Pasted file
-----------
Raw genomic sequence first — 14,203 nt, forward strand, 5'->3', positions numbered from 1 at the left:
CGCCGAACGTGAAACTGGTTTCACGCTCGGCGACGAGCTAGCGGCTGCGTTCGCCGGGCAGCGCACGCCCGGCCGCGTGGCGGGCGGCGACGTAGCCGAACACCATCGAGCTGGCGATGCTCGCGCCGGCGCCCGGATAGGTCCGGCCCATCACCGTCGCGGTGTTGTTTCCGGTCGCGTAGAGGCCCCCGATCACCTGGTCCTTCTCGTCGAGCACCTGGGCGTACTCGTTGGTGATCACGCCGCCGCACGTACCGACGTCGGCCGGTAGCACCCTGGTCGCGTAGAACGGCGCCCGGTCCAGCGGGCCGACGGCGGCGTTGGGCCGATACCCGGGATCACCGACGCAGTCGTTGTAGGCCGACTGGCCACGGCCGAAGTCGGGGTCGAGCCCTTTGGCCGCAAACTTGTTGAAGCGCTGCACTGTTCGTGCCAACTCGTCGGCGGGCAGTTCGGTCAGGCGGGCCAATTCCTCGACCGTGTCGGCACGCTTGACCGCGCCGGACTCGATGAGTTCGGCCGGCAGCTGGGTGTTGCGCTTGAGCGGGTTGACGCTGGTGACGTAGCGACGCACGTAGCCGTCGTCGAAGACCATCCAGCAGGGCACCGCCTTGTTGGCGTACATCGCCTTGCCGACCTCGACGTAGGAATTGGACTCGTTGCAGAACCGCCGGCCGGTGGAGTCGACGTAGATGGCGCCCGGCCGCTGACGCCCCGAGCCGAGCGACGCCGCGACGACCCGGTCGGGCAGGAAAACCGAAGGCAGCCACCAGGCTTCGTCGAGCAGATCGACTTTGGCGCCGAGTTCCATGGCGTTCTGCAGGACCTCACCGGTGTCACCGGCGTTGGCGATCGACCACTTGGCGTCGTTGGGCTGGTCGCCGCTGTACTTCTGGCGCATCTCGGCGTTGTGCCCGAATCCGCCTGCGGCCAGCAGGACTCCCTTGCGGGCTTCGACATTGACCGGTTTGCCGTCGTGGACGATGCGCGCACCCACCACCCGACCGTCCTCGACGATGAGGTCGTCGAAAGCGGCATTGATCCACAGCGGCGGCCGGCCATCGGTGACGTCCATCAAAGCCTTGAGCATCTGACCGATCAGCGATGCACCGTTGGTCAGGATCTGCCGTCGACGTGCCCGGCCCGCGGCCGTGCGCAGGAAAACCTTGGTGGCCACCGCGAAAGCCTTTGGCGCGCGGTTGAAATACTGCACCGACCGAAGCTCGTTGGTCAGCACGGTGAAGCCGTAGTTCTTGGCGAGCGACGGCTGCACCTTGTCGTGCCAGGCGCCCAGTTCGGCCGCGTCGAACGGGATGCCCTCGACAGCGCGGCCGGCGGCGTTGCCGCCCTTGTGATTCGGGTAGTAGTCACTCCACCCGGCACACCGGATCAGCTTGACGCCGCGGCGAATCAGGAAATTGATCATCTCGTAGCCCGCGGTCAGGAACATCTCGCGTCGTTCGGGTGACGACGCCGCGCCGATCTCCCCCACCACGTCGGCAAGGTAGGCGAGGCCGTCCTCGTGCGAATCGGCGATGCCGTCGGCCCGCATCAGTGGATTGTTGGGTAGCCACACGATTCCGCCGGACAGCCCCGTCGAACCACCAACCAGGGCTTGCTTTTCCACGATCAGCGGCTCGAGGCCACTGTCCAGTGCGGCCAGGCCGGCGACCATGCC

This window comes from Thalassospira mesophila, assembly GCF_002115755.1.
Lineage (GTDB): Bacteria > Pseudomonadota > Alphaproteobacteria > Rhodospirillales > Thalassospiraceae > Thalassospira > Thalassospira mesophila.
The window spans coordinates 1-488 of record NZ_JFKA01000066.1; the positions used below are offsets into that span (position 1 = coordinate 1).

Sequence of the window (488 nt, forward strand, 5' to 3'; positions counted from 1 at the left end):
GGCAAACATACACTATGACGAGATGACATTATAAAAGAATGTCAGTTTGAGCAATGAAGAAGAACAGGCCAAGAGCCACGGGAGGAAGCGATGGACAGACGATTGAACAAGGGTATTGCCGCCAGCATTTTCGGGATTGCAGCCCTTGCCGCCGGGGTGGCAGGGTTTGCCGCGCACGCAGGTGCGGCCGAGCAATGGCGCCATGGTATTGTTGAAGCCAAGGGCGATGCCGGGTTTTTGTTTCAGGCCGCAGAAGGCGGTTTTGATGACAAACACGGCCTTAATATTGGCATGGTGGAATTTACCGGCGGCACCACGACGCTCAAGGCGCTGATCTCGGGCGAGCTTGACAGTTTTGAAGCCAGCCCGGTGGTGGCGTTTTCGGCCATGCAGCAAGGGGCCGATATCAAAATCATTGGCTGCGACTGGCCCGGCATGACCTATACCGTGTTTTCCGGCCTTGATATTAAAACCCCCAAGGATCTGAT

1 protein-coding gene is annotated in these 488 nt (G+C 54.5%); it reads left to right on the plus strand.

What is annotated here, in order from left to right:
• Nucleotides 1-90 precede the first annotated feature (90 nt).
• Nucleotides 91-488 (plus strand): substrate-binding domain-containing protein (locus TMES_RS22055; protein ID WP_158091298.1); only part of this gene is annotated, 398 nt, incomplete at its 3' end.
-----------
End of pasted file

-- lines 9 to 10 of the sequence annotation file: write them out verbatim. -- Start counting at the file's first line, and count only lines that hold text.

What is annotated here, in order from left to right:
• Nucleotides 1-90 precede the first annotated feature (90 nt).